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Huntsman Spiders

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Huntsman Spiders

Like other spiders, the Huntsman Spider is a member of the order Araneae, and they form the family Sparassidae. There are over a thousand species of Sparassidae around the world, and many of them are radically different to other members of their family. Typically, Sparassidae spiders are likely to appear in tropical regions, including Australia, Asia, and the Americas, and it prefers to stay away from arid or frozen locations, such as Canada, or the Artic.

What Do They Look Like?

A Huntsman Spider in the grass

A Huntsman Spider in the grass

While the family Sparassidae is quite genetically diverse, there are some distinct features that all spiders within this family share. Sparassidae have simple eyes, and every known species of Sparassidae spiders have exactly eight eyes - however, the placement of those eyes across the head can vary slightly depending on the specific species. If one were to generalise, though, it is commonly safe to assume that the eyes of a Sparassidae spider will be placed in two rows of four, located at the front of their heads.

Huntsman Spiders will also grow to become quite large, with the Heteropoda maxima (known as the Giant Huntsman Spider) of Laos growing to a maximum leg span between 25-30 centimetres - about as large as the standard ruler of a student’s stationery. Because of this large size, Hunstman Spiders can be commonly confused for Tarantulas. However, while the size of the spider cannot be used to distinguish between the two families of spiders, the appearance of the legs is distinctly different. Sparassidae spiders have legs that are twisted in a very specific fashion, similar to those of crabs. In addition, the legs of a Huntsman Spider bear prominent spines, and while both species are quite furry, Sparassidae spiders appear smooth, while the Tarantula retains its iconic, fuzzy appearance.

Unfortunately, attempting to classify a Huntsman Spider by colour alone is nearly impossible. The dominant colour scheme of the family sees the upper body of the spider bearing either a grey or brown colour, the undersides can sometimes bear aposematic black and white marks, and the mouth may be coloured red. With that said, however, some species, such as the Micrommata virescens, can be green, while the Wheel Spider (Carparachne aureoflava) is an off-white or yellow to match the sands of Namib.

A Huntsman Spider

A Huntsman Spider

When Are They A Threat?

Huntsman Spiders have been known to act defensively around human beings and will bite humans if the necessity arises. Typically, bites inflicted to humans will be delivered by female Sparassidae spiders in the defence of their young. Fortunately, before biting anything in defence, most Huntsman Spiders will rear themselves menacingly once provoked, giving a human plenty of time to retreat to a safe distance.

How Do They Form New Nests?

Sparassidae spiders do not build permanent webs as adults, and instead spend their time hunting and foraging for food, which is how they have come about their common name of Huntsman Spiders. When it does come time for the female to rear young, however, different species behave quite differently. The Heteropoda species, for instance, carry their eggs around underneath the body of the female, while Palystes species will weave egg sacs, attach them to vegetation, and then stand guard. While the location of woven egg sacs can vary, with other species opting to instead leave them underneath bark or rocks, once a female has deposited her eggs within the sac, she will generally stand guard over it for three weeks without moving, forgoing the need to eat during this period.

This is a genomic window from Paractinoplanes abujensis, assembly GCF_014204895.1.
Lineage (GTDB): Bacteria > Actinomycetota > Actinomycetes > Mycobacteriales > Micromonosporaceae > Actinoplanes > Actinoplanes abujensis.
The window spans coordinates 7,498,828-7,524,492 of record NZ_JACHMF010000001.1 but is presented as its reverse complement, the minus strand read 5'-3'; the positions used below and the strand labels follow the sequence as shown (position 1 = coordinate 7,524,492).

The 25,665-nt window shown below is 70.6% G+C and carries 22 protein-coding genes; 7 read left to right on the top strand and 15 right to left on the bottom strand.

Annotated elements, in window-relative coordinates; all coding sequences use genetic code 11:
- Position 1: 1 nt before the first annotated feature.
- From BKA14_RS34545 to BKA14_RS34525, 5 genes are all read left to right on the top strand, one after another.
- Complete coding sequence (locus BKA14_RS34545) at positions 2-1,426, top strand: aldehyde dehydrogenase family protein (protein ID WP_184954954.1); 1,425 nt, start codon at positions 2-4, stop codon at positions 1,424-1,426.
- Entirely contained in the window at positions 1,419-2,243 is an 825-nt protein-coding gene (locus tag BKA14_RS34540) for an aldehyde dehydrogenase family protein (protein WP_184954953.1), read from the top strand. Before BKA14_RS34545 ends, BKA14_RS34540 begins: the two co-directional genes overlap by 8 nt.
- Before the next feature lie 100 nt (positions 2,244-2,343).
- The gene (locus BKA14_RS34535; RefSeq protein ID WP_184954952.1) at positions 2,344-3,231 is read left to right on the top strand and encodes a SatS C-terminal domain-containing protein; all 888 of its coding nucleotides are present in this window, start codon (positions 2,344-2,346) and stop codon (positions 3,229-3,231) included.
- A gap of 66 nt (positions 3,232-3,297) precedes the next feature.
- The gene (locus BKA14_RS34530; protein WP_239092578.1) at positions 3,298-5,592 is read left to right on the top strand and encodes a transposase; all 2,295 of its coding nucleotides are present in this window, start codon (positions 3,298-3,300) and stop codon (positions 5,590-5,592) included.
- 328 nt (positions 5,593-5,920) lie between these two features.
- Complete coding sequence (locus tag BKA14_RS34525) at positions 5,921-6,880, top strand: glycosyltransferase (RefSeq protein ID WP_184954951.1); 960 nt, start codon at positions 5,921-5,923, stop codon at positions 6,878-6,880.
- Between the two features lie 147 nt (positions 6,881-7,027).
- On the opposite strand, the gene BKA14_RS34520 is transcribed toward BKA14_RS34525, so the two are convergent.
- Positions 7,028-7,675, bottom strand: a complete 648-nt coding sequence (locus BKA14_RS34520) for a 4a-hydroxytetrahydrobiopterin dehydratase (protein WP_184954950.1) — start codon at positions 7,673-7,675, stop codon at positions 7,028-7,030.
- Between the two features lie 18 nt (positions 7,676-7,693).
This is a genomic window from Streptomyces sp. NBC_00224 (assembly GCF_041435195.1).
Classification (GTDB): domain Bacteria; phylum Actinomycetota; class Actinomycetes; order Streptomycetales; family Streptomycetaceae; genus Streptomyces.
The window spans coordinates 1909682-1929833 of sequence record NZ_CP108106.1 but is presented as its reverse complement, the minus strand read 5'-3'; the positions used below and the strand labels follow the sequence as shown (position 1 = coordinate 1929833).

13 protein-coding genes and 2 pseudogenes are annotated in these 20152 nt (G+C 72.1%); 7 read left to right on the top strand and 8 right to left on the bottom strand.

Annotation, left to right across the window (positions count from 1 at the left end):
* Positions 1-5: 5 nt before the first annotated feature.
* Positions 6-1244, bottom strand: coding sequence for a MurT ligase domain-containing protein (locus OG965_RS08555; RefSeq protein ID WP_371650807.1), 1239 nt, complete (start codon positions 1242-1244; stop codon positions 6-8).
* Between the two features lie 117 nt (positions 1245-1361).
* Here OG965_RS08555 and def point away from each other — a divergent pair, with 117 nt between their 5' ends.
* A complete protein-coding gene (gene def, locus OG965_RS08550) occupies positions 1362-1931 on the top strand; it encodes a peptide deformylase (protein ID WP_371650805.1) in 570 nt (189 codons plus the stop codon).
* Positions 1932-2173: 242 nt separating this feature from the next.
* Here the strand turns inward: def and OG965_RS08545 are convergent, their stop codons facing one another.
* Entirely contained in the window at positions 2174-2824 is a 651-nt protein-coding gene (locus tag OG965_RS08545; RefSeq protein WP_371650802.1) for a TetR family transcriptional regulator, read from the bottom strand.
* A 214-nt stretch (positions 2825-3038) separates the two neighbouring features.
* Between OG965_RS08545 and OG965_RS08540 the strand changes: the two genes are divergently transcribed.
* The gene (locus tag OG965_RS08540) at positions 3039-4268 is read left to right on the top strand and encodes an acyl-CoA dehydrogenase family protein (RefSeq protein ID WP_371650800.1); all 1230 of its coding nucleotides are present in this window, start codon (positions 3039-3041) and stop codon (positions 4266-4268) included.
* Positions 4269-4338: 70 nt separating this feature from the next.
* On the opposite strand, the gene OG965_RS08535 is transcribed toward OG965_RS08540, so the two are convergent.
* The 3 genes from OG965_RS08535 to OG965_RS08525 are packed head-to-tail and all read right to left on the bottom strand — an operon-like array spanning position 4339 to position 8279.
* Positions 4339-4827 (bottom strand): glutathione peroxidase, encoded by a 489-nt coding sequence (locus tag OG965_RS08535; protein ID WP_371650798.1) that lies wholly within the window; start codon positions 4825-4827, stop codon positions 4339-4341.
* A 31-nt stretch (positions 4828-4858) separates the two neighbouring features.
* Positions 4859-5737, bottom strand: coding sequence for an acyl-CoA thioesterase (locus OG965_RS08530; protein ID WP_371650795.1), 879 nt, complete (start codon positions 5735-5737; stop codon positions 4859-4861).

Unlike some other species of spiders, however, the relationship between a male and female spider doesn’t necessarily need to end once the eggs have been fertilised. Commonly, the male and female spiders may even choose to begin a ‘colony’ together, building a small nest to lay eggs and allow the young to moult, before disassembling the colony once the young are ready to become independent adults.

What Risk Do They Pose?

Should you be bitten, you can expect to undergo a range of symptoms. You may only experience swelling and pain local to the bite, or you may fall victim to more serious symptoms that would suggest neurological effects of the toxin, including headaches and heart palpitations. It is important to note, however, that it can be hard to catalogue the effects of the toxin of specific species of spiders due to the difficulties medical staff face determining the species of the attacking spider, and even though the bite of a Huntsman Spider typically do not require hospitalisation, it is still best to monitor your health and take whatever safety measures are necessary for your circumstances.

Is There Anywhere In Particular They’re A Bigger Threat?

Many species of Huntsman Spiders are spread throughout Australia, and they pose the same general threat as any other species within the family. Notably, however, Tasmania does not contain very many species of Huntsman Spiders, and the Heteropoda species, one of the most common around the world, is entirely absent from the southeast corner of the country. However, anywhere that a female has lain eggs, you should practice caution to avoid a painful bite.

A Hunstman Spider sitting on a wall

A Hunstman Spider sitting on a wall

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